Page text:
Open Access Article
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A carbon nanotube–graphene nanoribbon seamless junction transistor

Abhay A. Sagade * and Ameya Nyayadhish
Laboratory for Advanced Nanoelectronic Devices, Department of Physics & Nanotechnology, SRM Institute of Science and Technology, Sir C. V. Raman Research Park, Kattankulathur 603 203, India. E-mail: abhaysagade03@gmail.com

Received 23rd December 2019 , Accepted 17th January 2020

First published on 30th January 2020


The nature and type of intramolecular junctions are very important for nanoelectronics. Here, a new way of fabricating seamless junctions between carbon nanotubes and graphene nanoribbons (GNRs) is demonstrated. Dielectrophoretically aligned multi-walled carbon nanotubes (CNTs) across metal electrodes are etched with an Ar ion beam at low pressure. We show that grounding of metal electrodes plays an important role in the etching of CNTs in contact with the metal electrodes. If electrodes are grounded, that portion of the CNT doesn't get etched due to the discharge of ions through the ground, and CNT to GNR conversion occurs in the gap region between the metal electrodes. Thus produced GNRs have a large aspect ratio of ∼90, and Raman spectroscopy analysis shows that the distance between the defects is ∼65 nm. The CNT–GNR–CNT seamless junctions are ohmic in nature and the transistor shows a current on/off ratio of 27 with a hole mobility of 350 cm2 V−1 s−1.


Introduction

Carbon nanotubes (CNTs) and graphene are two most important carbon allotropes that have been explored extensively in the field of nanoscience and nanotechnology. Theorists have predicted innovative properties of CNT–graphene intramolecular junctions and proposed new devices for magnetic memory, spintronics, diodes and transistors.1,2 These junctions are also known to host a few quantum phenomena.3 By using DFT calculations Leem et al. have predicted that a CNT–GNR junction based tunnel transistor can show sub-threshold swings of ∼20 mV dec−1.4 However, experimentally there are only a few attempts to fabricate these types of junction devices on the molecular scale.5

To best understand such junctions, fabrication of clean devices with individual entities is needed. Starting from monolayer graphene and using shadow mask exposure to O2 plasma have produced high quality graphene nanoribbons (GNRs) with widths down to 4 nm.5 High pressure sputter etching with Zn1 and Ar6,7 ions has been utilized to unzip CNTs to form GNRs. Wei et al. have reported only single seamless CNT–GNR junction formation from single-walled CNTs and explored gate voltage tuneable diodes and logic devices.1 To date, these types of devices have been realized at channel lengths of few hundreds of nanometers only and hence charge transport at extended length scales is not known. Despite all these efforts, the experimental realization of CNT–GNR–CNT junctions is yet to be reported. Also, there are seldom reports on the formation of GNRs using multi-walled CNT ion etching at low pressures.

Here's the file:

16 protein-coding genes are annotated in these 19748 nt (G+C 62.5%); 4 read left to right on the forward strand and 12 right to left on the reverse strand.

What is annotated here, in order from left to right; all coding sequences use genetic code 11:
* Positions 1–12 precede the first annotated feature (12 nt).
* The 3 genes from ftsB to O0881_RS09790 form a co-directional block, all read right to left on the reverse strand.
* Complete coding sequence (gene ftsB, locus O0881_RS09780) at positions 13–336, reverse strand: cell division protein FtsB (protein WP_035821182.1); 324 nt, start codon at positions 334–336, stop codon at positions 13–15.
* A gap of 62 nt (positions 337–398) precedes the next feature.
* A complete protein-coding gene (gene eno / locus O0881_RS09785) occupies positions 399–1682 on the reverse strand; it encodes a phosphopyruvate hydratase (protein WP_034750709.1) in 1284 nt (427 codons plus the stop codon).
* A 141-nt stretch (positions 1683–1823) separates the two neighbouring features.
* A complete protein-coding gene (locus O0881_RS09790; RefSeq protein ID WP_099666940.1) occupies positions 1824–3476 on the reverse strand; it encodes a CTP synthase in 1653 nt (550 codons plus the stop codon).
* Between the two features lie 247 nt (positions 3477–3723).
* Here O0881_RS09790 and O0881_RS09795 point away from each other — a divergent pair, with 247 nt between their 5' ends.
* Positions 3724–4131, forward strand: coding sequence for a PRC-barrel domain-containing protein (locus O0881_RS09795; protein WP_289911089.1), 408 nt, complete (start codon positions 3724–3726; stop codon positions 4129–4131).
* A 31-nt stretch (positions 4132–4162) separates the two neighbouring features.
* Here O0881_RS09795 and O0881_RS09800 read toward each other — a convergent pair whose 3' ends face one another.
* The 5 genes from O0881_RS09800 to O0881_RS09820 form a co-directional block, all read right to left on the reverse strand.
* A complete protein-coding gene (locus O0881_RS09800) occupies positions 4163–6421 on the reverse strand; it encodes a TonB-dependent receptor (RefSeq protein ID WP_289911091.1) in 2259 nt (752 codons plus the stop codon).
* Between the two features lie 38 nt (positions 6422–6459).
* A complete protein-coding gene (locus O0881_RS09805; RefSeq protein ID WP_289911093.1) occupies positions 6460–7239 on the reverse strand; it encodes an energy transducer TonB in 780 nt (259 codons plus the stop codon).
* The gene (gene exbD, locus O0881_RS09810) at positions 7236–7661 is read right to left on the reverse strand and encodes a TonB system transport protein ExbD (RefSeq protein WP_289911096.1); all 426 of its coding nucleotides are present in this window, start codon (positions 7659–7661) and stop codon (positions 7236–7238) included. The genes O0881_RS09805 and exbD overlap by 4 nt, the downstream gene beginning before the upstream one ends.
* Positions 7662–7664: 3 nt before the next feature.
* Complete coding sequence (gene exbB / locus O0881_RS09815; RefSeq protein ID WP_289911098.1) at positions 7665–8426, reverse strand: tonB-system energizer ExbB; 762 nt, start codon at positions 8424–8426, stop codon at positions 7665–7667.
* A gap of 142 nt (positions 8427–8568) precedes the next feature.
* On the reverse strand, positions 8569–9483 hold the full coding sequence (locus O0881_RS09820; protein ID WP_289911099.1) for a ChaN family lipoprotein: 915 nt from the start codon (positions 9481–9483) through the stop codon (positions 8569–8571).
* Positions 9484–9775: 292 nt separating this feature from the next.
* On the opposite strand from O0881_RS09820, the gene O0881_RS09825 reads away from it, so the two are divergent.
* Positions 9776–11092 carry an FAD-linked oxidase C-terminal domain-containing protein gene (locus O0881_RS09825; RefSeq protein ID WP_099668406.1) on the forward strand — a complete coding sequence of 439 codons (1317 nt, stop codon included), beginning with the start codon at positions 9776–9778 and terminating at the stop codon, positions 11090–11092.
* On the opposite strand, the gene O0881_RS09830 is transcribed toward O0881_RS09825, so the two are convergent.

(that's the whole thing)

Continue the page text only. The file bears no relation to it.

Ion beam etching (IBE) is a low pressure, anisotropic and neutralized dry plasma technique which is capable of defining surface features from tens of microns to the nanometer scale with figures of merit such as controlled etch rate, selectivity, uniformity, aspect ratio, and low substrate damage.8 Particularly in industrial processing for carbon-based materials, it is known to have low electrostatic damage risk. Hence, for the first time, here a CNT–GNR–CNT seamless junctions are fabricated using multi-walled CNTs and Ar IBE. If metal electrodes are grounded during ion exposure, it is observed that the CNTs do not get etched in the region overlapping the metal contacts. The formed GNRs have a length/width (L/W) ratio of ∼90. Metallic CNTs form ohmic contacts with GNRs and show good current modulation in field effect transistors.

Experimental methods

Dielectrophoresis of CNTs

Multi-walled CNTs were obtained from Sigma Aldrich (>90%) and used as is. CNTs were then arranged by dielectrophoresis (DEP) across gold metal (30 nm thin) electrodes of gap length ∼7 μm on a 300 nm SiO2/Si++ substrate (Fig. 1).9 A homemade set-up was used for DEP. CNTs were dispersed in isopropyl alcohol (IPA) by sonication for 1 hour to form a very dilute solution (1 μg mL−1). The deposition parameters such as voltage and frequency were varied from 2–3 V and 1–10 kHz, respectively. The chosen electric field was ∼106 V m−1 such that the DEP force was dominant over the Brownian motion of the MWNTs.10 A 1 μL drop of solution was introduced between the electrodes and the assembling time was up to 1 min. The motion of CNTs was monitored using an optical microscope. After alignment, 100 μL of fresh IPA was used to wash out extra CNTs. Further, the substrate was heated at 70 °C for 15 min to remove the solvent completely.
image file: c9na00797k-f1.tif
Fig. 1 Steps involved in CNT alignment and ion beam processing. (a) Empty gold metal gap electrodes on a SiO2/Si substrate, (b) a drop of IPA containing CNTs is placed across the electrodes, (c) aligned CNTs by dielectrophoresis, (d) grounding of metal electrodes, (e) formation of the CNT–GNR–CNT junctions after ion beam exposure, and (f) the set-up for IBE.

Ion beam etching